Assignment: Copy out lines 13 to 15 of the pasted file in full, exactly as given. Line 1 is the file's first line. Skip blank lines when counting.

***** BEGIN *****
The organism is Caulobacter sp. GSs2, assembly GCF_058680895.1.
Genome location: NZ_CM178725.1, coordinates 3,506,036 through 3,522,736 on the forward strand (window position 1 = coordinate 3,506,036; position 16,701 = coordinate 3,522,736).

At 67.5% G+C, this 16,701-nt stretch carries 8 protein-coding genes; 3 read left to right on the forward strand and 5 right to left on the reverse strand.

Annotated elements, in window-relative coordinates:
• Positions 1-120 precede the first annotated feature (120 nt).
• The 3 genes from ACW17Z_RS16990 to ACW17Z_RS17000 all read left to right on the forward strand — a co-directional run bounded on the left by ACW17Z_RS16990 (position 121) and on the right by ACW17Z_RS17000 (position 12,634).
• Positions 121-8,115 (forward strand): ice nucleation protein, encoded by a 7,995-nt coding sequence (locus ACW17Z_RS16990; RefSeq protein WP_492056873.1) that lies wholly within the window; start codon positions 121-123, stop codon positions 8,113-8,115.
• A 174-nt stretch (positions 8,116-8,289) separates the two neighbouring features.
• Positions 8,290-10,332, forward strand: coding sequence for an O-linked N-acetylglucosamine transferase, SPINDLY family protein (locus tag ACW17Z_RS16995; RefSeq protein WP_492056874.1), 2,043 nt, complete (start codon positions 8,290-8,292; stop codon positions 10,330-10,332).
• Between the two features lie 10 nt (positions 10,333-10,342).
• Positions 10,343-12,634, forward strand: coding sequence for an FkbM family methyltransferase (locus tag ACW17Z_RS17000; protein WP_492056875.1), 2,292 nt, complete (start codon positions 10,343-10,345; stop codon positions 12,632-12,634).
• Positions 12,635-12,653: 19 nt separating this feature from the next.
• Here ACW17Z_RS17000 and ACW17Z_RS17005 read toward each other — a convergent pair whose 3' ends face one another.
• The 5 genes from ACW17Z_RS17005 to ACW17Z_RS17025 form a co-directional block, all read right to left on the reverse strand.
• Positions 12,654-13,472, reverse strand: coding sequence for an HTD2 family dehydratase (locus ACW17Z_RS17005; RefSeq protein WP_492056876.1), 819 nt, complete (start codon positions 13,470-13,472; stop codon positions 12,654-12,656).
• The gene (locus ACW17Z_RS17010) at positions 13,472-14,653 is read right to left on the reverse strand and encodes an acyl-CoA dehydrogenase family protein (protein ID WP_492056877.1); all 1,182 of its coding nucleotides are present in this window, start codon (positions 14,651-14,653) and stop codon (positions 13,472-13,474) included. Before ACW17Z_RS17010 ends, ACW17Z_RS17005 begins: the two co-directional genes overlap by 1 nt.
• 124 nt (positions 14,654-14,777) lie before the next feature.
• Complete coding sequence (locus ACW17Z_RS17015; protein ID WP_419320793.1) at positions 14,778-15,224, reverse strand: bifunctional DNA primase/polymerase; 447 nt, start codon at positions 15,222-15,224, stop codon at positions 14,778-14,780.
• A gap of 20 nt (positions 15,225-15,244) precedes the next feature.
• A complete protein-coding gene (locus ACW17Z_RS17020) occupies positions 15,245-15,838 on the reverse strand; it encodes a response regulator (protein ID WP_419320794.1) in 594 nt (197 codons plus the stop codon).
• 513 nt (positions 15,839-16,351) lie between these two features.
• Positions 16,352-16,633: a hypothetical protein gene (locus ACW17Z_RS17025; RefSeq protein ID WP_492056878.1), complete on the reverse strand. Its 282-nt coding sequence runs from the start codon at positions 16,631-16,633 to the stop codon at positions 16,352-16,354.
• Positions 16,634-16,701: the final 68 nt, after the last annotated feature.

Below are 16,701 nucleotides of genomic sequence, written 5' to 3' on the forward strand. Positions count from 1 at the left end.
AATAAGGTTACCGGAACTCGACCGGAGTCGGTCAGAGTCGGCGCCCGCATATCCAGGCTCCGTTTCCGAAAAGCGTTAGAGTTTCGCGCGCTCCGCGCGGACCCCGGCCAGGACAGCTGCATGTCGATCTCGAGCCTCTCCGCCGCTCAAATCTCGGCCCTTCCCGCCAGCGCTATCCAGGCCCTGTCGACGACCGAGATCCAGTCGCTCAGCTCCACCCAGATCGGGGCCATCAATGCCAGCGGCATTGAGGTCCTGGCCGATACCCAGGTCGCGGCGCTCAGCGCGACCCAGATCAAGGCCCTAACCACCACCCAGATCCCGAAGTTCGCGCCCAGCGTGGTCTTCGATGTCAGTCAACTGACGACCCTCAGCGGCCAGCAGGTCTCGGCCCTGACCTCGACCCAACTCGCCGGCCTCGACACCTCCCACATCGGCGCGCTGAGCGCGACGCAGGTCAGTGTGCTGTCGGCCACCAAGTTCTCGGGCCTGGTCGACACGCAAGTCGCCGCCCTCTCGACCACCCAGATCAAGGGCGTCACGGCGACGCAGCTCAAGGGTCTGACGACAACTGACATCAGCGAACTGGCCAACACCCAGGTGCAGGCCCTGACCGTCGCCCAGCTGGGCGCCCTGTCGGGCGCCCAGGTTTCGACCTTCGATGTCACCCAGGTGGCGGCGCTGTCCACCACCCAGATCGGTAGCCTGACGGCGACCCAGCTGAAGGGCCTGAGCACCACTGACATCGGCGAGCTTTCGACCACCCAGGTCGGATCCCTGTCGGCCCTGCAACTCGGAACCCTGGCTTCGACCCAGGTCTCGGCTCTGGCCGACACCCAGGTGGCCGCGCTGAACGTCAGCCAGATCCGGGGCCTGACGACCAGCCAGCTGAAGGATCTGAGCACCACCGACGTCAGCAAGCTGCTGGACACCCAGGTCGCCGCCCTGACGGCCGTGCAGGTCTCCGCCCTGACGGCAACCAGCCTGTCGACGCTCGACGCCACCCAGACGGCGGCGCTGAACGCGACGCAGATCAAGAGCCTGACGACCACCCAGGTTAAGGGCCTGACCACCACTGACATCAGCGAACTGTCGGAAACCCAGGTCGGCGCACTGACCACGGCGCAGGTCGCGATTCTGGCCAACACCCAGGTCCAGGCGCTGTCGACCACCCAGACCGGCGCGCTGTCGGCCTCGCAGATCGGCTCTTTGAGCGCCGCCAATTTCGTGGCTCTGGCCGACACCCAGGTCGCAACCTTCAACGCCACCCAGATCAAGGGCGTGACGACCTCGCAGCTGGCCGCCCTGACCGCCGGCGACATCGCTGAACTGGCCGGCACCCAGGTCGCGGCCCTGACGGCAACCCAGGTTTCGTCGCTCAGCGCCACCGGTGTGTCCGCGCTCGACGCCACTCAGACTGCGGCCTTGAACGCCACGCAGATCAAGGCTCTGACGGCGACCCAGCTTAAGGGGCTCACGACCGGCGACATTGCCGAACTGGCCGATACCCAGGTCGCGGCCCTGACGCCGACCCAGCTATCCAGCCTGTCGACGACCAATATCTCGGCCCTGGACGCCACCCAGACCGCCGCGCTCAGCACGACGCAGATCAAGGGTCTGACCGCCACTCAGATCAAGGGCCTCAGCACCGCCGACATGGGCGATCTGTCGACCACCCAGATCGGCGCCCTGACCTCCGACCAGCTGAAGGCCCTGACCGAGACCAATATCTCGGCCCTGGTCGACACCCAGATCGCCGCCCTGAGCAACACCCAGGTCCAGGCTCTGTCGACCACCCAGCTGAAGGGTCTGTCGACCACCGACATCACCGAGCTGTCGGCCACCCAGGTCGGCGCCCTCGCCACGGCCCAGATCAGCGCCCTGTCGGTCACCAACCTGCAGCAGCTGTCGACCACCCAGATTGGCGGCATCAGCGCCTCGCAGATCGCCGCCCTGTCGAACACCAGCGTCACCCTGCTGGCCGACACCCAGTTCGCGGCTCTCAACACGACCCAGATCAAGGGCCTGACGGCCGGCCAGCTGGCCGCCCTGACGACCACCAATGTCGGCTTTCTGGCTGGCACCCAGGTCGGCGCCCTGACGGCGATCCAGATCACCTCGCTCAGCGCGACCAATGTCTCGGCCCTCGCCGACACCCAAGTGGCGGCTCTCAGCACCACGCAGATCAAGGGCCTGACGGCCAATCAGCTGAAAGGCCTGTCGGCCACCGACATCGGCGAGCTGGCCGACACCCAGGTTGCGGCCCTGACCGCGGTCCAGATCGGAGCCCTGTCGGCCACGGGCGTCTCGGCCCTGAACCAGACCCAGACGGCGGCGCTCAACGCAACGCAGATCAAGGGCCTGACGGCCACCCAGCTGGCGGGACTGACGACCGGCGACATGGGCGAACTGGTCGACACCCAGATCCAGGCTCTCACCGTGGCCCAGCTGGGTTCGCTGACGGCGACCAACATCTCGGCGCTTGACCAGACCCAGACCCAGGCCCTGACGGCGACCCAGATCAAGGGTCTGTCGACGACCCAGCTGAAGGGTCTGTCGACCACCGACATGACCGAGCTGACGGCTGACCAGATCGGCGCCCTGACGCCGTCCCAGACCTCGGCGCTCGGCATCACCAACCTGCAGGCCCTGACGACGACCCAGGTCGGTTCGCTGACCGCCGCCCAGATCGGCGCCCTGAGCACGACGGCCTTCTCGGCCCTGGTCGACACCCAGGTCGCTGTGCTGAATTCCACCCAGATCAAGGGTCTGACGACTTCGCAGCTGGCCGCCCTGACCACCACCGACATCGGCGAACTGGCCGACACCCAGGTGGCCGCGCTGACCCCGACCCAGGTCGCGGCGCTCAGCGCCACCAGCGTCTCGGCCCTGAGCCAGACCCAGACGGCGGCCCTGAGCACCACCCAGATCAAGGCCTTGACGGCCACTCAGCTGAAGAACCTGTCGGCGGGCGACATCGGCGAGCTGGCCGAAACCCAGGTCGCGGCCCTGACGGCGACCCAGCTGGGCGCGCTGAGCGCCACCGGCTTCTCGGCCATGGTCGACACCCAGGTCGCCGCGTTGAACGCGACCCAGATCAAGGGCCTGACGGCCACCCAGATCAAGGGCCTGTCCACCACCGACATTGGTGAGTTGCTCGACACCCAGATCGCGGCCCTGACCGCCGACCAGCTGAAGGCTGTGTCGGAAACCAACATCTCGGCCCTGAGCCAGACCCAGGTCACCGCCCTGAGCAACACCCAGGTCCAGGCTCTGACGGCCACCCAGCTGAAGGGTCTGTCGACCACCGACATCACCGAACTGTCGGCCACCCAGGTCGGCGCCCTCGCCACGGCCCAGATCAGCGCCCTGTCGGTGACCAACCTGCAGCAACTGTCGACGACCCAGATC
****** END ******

• Here ACW17Z_RS17000 and ACW17Z_RS17005 read toward each other — a convergent pair whose 3' ends face one another.
• The 5 genes from ACW17Z_RS17005 to ACW17Z_RS17025 form a co-directional block, all read right to left on the reverse strand.
• Positions 12,654-13,472, reverse strand: coding sequence for an HTD2 family dehydratase (locus ACW17Z_RS17005; RefSeq protein WP_492056876.1), 819 nt, complete (start codon positions 13,470-13,472; stop codon positions 12,654-12,656).